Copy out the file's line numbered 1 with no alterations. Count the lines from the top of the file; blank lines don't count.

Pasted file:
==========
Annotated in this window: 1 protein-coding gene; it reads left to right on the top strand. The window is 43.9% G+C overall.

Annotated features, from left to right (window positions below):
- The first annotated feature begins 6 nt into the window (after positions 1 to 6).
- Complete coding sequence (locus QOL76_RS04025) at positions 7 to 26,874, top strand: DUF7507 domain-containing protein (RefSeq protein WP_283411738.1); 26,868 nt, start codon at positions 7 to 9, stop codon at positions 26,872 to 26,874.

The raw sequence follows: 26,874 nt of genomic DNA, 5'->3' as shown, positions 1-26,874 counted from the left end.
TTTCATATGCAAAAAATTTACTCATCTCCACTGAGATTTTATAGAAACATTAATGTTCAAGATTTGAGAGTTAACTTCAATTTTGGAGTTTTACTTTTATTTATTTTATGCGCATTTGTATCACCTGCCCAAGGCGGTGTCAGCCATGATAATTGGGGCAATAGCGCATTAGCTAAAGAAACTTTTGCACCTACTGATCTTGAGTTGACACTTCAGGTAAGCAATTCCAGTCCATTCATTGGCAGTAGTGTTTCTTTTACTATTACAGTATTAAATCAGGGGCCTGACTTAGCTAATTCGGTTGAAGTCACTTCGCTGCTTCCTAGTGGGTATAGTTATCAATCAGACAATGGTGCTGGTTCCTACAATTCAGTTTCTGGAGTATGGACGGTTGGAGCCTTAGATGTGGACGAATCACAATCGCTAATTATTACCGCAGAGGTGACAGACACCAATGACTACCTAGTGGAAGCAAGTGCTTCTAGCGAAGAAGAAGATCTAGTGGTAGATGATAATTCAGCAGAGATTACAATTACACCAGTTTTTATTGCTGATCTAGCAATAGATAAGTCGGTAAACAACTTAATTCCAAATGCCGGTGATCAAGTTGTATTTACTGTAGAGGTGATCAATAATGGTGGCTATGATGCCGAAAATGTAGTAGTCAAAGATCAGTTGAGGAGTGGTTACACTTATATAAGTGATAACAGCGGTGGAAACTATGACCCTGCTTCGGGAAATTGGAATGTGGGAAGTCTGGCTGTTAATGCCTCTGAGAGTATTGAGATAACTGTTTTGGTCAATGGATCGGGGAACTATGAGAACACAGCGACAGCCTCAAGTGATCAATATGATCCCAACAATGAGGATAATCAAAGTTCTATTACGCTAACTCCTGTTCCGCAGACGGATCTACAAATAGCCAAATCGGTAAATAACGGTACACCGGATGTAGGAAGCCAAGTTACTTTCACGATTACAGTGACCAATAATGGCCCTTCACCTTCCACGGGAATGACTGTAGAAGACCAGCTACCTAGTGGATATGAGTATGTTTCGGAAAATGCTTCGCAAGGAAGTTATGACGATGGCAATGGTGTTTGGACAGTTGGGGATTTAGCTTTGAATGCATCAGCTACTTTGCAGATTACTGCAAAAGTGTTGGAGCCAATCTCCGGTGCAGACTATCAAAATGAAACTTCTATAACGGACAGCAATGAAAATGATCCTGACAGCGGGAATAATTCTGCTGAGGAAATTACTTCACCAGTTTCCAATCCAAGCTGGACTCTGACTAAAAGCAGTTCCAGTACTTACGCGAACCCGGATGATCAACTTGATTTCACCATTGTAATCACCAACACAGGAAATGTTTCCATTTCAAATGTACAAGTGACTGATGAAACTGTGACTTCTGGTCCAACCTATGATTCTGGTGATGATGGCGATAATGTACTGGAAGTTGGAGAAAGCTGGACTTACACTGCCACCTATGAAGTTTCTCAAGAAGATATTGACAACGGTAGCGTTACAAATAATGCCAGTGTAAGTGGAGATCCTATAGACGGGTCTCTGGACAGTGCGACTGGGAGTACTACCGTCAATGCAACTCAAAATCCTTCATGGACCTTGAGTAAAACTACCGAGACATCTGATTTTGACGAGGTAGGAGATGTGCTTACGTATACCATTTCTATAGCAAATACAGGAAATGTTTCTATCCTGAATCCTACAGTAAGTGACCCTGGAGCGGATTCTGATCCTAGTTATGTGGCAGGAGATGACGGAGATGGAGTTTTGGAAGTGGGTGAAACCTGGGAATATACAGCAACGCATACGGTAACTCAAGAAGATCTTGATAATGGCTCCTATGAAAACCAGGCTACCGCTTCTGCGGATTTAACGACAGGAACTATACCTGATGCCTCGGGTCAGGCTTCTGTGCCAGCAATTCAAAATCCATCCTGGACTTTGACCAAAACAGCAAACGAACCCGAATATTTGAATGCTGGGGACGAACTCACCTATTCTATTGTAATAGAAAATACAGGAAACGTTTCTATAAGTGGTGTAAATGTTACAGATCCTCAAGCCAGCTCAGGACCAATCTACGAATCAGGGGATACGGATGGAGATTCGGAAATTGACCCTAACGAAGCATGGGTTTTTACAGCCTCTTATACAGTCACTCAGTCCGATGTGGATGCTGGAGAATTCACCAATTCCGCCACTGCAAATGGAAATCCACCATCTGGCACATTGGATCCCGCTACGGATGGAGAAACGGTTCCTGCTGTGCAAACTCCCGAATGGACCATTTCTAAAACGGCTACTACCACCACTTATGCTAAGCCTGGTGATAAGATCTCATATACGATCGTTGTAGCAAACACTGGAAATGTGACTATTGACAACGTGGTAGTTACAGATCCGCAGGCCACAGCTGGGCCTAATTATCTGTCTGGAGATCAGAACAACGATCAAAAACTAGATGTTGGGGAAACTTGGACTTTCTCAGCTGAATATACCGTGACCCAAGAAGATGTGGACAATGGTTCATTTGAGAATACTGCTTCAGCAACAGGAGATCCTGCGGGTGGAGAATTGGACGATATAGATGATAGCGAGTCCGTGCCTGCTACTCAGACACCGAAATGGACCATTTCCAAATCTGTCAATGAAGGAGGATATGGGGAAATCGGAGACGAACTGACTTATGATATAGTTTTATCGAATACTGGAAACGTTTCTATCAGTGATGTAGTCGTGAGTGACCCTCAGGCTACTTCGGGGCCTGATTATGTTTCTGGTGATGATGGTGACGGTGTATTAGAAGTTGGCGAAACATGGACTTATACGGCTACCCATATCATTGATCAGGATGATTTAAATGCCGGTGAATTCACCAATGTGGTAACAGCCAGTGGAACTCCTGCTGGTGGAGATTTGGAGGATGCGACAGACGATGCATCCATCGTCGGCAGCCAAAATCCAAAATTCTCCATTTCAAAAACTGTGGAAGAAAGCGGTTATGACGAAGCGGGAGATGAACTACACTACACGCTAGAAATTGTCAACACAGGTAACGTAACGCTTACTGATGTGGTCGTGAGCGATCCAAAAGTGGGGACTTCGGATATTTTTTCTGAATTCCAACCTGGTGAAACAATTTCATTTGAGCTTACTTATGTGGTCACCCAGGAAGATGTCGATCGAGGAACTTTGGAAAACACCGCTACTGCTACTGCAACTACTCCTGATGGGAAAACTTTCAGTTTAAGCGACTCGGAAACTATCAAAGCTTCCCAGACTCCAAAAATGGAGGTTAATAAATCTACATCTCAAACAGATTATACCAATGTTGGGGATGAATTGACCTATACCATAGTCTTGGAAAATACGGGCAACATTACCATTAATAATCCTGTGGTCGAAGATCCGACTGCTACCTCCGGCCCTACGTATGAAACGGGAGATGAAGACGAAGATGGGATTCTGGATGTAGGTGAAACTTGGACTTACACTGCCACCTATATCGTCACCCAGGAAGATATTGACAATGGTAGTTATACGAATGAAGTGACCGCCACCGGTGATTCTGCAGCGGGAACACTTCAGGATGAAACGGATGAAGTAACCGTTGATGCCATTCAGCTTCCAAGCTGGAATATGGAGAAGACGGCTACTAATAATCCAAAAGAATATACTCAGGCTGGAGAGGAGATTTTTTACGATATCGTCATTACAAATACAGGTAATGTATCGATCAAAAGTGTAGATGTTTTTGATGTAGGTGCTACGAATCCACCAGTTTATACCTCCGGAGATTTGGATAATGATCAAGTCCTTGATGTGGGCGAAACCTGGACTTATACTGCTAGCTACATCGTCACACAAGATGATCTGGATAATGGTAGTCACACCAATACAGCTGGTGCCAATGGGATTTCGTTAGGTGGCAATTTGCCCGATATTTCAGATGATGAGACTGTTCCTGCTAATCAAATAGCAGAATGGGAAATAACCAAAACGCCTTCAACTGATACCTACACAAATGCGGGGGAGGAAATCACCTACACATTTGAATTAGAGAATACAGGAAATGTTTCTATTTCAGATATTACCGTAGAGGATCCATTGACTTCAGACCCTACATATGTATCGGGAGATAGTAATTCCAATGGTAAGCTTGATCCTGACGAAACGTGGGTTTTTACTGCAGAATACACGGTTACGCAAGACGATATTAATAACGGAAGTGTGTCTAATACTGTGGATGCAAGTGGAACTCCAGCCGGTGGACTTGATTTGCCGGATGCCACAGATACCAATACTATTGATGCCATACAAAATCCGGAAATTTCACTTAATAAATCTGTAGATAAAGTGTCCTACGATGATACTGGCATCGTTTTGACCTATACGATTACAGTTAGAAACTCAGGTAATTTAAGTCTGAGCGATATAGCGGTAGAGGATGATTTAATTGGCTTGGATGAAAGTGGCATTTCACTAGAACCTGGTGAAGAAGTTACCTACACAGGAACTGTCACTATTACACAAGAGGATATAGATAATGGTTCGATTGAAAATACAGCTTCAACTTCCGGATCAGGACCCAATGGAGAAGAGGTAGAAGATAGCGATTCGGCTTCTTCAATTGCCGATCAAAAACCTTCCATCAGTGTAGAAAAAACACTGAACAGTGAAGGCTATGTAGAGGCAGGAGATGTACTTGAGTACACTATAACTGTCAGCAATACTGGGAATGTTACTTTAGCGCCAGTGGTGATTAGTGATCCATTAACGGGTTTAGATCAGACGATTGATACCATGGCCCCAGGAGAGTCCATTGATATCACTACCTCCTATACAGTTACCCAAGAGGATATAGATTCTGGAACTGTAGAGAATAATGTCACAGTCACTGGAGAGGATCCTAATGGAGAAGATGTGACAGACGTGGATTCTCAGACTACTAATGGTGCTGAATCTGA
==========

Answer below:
Annotated in this window: 1 protein-coding gene; it reads left to right on the top strand. The window is 43.9% G+C overall.